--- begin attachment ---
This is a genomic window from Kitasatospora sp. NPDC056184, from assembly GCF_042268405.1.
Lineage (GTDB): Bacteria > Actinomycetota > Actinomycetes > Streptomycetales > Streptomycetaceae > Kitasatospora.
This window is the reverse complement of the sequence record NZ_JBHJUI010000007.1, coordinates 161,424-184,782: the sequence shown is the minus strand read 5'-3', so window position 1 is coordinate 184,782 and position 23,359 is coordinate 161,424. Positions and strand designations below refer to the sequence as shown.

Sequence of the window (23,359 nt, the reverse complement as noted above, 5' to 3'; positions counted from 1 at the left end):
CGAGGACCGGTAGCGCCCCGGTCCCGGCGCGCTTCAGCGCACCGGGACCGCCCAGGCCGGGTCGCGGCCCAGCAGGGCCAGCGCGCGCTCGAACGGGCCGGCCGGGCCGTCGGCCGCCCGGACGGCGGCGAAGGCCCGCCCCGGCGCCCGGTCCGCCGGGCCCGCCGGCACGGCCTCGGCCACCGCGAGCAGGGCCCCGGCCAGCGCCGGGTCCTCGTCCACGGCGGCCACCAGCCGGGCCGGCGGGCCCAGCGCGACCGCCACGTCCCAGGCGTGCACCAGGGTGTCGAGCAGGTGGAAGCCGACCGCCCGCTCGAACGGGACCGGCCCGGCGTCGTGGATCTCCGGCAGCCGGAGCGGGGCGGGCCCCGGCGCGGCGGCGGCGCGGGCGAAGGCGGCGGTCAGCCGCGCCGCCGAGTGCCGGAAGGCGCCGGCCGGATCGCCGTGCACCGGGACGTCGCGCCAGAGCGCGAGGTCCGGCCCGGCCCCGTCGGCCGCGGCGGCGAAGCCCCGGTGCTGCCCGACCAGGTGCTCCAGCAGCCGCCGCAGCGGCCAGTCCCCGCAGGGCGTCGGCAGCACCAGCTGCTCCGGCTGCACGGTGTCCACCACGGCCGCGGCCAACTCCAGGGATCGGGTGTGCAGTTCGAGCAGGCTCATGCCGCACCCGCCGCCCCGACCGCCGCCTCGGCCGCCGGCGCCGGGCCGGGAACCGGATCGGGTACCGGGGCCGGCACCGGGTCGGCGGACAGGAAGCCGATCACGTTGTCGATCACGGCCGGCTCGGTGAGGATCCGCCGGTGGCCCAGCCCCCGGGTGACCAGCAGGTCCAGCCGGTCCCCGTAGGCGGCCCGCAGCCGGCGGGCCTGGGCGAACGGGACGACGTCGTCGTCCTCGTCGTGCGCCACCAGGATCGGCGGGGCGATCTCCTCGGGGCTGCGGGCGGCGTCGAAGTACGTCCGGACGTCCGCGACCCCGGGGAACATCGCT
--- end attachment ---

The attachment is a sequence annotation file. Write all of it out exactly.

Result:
This is a genomic window from Kitasatospora sp. NPDC056184, from assembly GCF_042268405.1.
Lineage (GTDB): Bacteria > Actinomycetota > Actinomycetes > Streptomycetales > Streptomycetaceae > Kitasatospora.
This window is the reverse complement of the sequence record NZ_JBHJUI010000007.1, coordinates 161,424-184,782: the sequence shown is the minus strand read 5'-3', so window position 1 is coordinate 184,782 and position 23,359 is coordinate 161,424. Positions and strand designations below refer to the sequence as shown.

Sequence of the window (23,359 nt, the reverse complement as noted above, 5' to 3'; positions counted from 1 at the left end):
CGAGGACCGGTAGCGCCCCGGTCCCGGCGCGCTTCAGCGCACCGGGACCGCCCAGGCCGGGTCGCGGCCCAGCAGGGCCAGCGCGCGCTCGAACGGGCCGGCCGGGCCGTCGGCCGCCCGGACGGCGGCGAAGGCCCGCCCCGGCGCCCGGTCCGCCGGGCCCGCCGGCACGGCCTCGGCCACCGCGAGCAGGGCCCCGGCCAGCGCCGGGTCCTCGTCCACGGCGGCCACCAGCCGGGCCGGCGGGCCCAGCGCGACCGCCACGTCCCAGGCGTGCACCAGGGTGTCGAGCAGGTGGAAGCCGACCGCCCGCTCGAACGGGACCGGCCCGGCGTCGTGGATCTCCGGCAGCCGGAGCGGGGCGGGCCCCGGCGCGGCGGCGGCGCGGGCGAAGGCGGCGGTCAGCCGCGCCGCCGAGTGCCGGAAGGCGCCGGCCGGATCGCCGTGCACCGGGACGTCGCGCCAGAGCGCGAGGTCCGGCCCGGCCCCGTCGGCCGCGGCGGCGAAGCCCCGGTGCTGCCCGACCAGGTGCTCCAGCAGCCGCCGCAGCGGCCAGTCCCCGCAGGGCGTCGGCAGCACCAGCTGCTCCGGCTGCACGGTGTCCACCACGGCCGCGGCCAACTCCAGGGATCGGGTGTGCAGTTCGAGCAGGCTCATGCCGCACCCGCCGCCCCGACCGCCGCCTCGGCCGCCGGCGCCGGGCCGGGAACCGGATCGGGTACCGGGGCCGGCACCGGGTCGGCGGACAGGAAGCCGATCACGTTGTCGATCACGGCCGGCTCGGTGAGGATCCGCCGGTGGCCCAGCCCCCGGGTGACCAGCAGGTCCAGCCGGTCCCCGTAGGCGGCCCGCAGCCGGCGGGCCTGGGCGAACGGGACGACGTCGTCGTCCTCGTCGTGCGCCACCAGGATCGGCGGGGCGATCTCCTCGGGGCTGCGGGCGGCGTCGAAGTACGTCCGGACGTCCGCGACCCCGGGGAACATCGCT